Have this great Christian obligation always firmly fixed before your eyes and pay no heed to the objections of self-love, which would distinguish between the rights of God and our own ill-understood interests. When you consider how seriously imperiled is the welfare of him who renounces his efforts towards perfection, how such a one alienates himself from the love of God, it will always be easy for you, with the never-failing help of grace, to remain fixed in this firm resolution, which will be your security as well as the consolation of your life.

The arch enemy of mankind never tires in his attempts to stifle the desire after perfection, frightening man by the most absurd illusions. According to him, the path of perfection offers nothing but thorns. Despise these hallucinations and you will gradually comprehend more and more clearly that nothing is more just and wise in a Christian than the abhorrence of sin and its occasions and the longing after every virtue. Thus you shall come nearer to God, who is infinitely holy and has destined us to be united with Him for all eternity. Consider what constitutes perfection. It does not consist in this or that extraordinary act of which we read in the lives of the Saints and which might seem to us above our abilities. It is not through such acts that they became Saints, but by the constant desire for perfection, their acts being the outgrowth of this desire and its expression, more or less varied, according to the nature of the graces they possessed.

We have just reasons to be especially thankful to God, as He has vouchsafed to summon us to the religious state which forms, in the holy Church, the school of perfection. In fact, the religious life is founded upon the practice of the evangelical counsels, and these aim at the removal of the numerous barriers which retard the Christian on the path of perfection. He who concludes that it is better to devote himself to God by holy poverty, chastity and obedience and faithfully abides by his contract, will certainly reach the perfection that assures him union with God. This perfection shall be his repose, his recompense even here below, and he will bear testimony to the word of our Lord which says: “My yoke is sweet and my burden light.” (Matt. xi, 30.) The obstacles to every resolution of seeking perfection, which are awakened by the love of self and exterior objects, are put to flight by the voluntary and constant practice of the divine counsels. The love of God, which is called by the Apostle “the bond of perfection” (Col. iii, 14), will then reign supreme in the soul and become, without difficulty, the governing principle of our entire life.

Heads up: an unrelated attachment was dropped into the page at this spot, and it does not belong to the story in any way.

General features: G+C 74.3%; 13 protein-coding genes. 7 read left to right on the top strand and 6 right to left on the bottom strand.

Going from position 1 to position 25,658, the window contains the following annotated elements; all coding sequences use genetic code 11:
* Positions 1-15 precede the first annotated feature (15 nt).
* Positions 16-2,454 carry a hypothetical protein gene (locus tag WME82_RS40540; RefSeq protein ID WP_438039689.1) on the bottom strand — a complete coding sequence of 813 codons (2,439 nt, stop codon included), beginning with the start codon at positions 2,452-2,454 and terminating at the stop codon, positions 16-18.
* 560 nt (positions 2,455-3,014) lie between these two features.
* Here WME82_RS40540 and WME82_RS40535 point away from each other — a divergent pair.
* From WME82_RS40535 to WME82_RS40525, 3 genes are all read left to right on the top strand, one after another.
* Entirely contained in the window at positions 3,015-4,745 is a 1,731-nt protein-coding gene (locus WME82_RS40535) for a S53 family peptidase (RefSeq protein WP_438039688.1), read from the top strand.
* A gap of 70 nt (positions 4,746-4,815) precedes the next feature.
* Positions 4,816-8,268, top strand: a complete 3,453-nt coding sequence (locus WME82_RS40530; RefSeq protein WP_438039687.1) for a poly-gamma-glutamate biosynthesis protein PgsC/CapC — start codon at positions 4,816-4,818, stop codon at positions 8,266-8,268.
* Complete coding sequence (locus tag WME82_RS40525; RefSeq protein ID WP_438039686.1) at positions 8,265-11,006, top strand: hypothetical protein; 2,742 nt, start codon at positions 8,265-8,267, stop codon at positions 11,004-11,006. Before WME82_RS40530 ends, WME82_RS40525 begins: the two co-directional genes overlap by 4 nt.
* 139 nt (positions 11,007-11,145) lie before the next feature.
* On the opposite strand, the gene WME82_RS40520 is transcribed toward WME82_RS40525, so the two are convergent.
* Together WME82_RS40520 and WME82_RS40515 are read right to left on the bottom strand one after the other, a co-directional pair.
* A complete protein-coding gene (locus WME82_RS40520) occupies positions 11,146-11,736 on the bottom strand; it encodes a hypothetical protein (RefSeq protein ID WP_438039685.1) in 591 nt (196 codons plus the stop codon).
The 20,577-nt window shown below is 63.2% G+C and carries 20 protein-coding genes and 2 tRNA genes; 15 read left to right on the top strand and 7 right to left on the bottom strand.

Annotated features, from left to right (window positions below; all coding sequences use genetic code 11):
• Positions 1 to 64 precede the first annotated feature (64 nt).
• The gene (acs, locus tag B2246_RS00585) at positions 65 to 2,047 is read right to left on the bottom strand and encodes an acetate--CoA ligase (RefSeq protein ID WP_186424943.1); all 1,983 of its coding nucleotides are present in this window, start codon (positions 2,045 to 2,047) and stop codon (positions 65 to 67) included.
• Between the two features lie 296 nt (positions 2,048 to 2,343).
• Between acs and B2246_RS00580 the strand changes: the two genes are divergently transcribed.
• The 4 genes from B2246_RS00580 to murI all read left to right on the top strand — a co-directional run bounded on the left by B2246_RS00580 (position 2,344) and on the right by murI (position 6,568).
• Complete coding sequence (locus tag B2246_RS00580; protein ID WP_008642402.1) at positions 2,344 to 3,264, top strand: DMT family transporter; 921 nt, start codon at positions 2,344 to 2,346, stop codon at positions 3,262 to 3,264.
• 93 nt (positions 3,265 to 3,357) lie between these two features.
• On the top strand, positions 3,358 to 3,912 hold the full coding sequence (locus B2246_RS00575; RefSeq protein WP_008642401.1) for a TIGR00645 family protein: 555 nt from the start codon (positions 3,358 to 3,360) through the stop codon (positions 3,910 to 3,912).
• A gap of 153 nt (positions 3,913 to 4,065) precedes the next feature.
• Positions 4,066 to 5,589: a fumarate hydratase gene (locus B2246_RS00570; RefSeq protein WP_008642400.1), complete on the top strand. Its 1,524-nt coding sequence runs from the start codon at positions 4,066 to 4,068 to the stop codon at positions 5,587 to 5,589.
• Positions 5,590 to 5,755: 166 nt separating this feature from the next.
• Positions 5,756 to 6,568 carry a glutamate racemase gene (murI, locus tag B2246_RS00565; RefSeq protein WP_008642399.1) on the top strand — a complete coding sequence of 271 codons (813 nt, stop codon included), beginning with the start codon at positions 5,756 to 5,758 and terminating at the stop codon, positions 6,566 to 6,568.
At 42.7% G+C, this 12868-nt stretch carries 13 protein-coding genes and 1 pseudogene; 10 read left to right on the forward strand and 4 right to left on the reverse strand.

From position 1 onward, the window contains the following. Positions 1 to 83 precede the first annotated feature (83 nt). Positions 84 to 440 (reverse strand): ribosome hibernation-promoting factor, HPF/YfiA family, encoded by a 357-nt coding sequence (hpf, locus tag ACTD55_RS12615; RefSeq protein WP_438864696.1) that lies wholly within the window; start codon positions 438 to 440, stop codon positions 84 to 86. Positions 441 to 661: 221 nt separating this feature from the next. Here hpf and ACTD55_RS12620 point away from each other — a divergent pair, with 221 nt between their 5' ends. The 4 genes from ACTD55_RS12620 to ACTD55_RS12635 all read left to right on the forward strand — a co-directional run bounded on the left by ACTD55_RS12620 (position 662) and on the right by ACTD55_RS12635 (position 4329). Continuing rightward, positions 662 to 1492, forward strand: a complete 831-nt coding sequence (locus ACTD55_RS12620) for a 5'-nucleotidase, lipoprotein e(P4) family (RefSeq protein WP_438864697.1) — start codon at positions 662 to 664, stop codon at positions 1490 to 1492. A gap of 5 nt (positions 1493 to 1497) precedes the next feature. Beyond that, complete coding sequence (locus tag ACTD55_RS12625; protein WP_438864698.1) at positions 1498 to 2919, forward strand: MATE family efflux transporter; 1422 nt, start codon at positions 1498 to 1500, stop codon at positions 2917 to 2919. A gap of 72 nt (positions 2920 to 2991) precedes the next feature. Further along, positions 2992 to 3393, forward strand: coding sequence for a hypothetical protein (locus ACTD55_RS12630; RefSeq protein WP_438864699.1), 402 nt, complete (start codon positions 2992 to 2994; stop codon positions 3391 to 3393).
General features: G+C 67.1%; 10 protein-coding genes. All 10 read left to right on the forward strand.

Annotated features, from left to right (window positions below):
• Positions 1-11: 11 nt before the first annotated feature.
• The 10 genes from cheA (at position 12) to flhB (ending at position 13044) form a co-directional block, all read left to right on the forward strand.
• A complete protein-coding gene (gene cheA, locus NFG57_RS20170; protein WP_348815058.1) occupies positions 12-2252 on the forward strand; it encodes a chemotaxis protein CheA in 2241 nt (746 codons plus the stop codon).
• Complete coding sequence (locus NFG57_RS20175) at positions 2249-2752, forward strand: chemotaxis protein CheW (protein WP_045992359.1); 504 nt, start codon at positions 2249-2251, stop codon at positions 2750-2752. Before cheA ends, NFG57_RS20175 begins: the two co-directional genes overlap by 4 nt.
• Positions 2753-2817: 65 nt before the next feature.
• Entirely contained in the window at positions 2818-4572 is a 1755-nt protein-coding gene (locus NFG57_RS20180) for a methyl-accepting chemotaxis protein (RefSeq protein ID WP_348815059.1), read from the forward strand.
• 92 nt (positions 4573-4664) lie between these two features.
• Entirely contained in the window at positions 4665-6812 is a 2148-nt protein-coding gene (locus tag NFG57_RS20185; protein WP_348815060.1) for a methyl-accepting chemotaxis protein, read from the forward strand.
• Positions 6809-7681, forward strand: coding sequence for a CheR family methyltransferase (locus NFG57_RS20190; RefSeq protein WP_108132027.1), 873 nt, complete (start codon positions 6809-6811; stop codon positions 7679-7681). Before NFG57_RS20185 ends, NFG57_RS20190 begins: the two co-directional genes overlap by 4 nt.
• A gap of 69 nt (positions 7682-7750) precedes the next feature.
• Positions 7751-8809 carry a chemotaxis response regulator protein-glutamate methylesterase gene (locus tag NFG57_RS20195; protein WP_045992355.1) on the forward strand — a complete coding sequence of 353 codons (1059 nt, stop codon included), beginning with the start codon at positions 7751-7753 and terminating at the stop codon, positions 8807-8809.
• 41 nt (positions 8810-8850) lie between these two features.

Lastly, remember the call to perfection, extended to Christians, and the heroic struggles which those must undergo who practise it in the midst of the world. Do not forget, that you have been marked with a special predilection in being placed, by your holy vocation, on a road where the light that illumines the soul never grows dim and where innumerable graces that support and correct are hourly lavished on you, so that, to miss the goal, not only incurable weakness would be necessary, but also obstinate resistance, from which may the bounty of God ever preserve His own!


Just as, in order to make sure in us the fulfilment of the great and indispensable precept of charity, God has deigned by making Himself man, to bring near to us the object of the love which is essential, so also He has seen fit, in this same mystery of the Divine Incarnation, to set quite within our reach the type of the perfection to which He obliges us to aspire.

By becoming man, God, in His infinite goodness, brought near to us the essential object of our love, to insure our accomplishment of the great and indispensable precept of charity. With the same end in view, He has also thought it proper to send the model for that perfection to which He obliges us altogether within our reach, by the mystery of the Divine Incarnation. The imitation of our heavenly Father would have been very difficult for feeble and ignorant creatures as we are, but the Son of God, perfect as the Father, assumed our nature and, coming down to this earth, acted, spoke and willed as a man-God could act, speak or will and thenceforward we had only to imitate Him, in order to arrive at the imitation of God. Therefore the Apostle teaches us that “whom the Father foreknew, He also predestinated to be made conformable to the image of His Son.” (Rom. xiii, 29.)

We ought, then, to render unceasing thanks to the Divine Mercy for having ordained us to be born after the Incarnation of the Divine Word; for the lustre of His example enlightens and guides us, as His precious blood has ransomed us. The primitive man, created in justice and holiness, exists no more. Sin has made of him a ruin, in which the divine image is no longer discernible. Therefore, Jesus Christ was given to us, not only as Redeemer, but also as model. In Him we can see what we should become in order to resemble God once more. St. John tells us, in one of his Epistles, that our greatest hope on the day of judgment will be in this, that “as He is, we also are in this world.” (I John, iv, 17.) The same Apostle says in another place: “He that saith he abideth in Him, ought himself also to walk even as He walked.” (I John, ii, 6.) St. Paul explains this in one word, when he admonishes the faithful: “Put ye on our Lord Jesus Christ.” (Rom. xiii, 14.)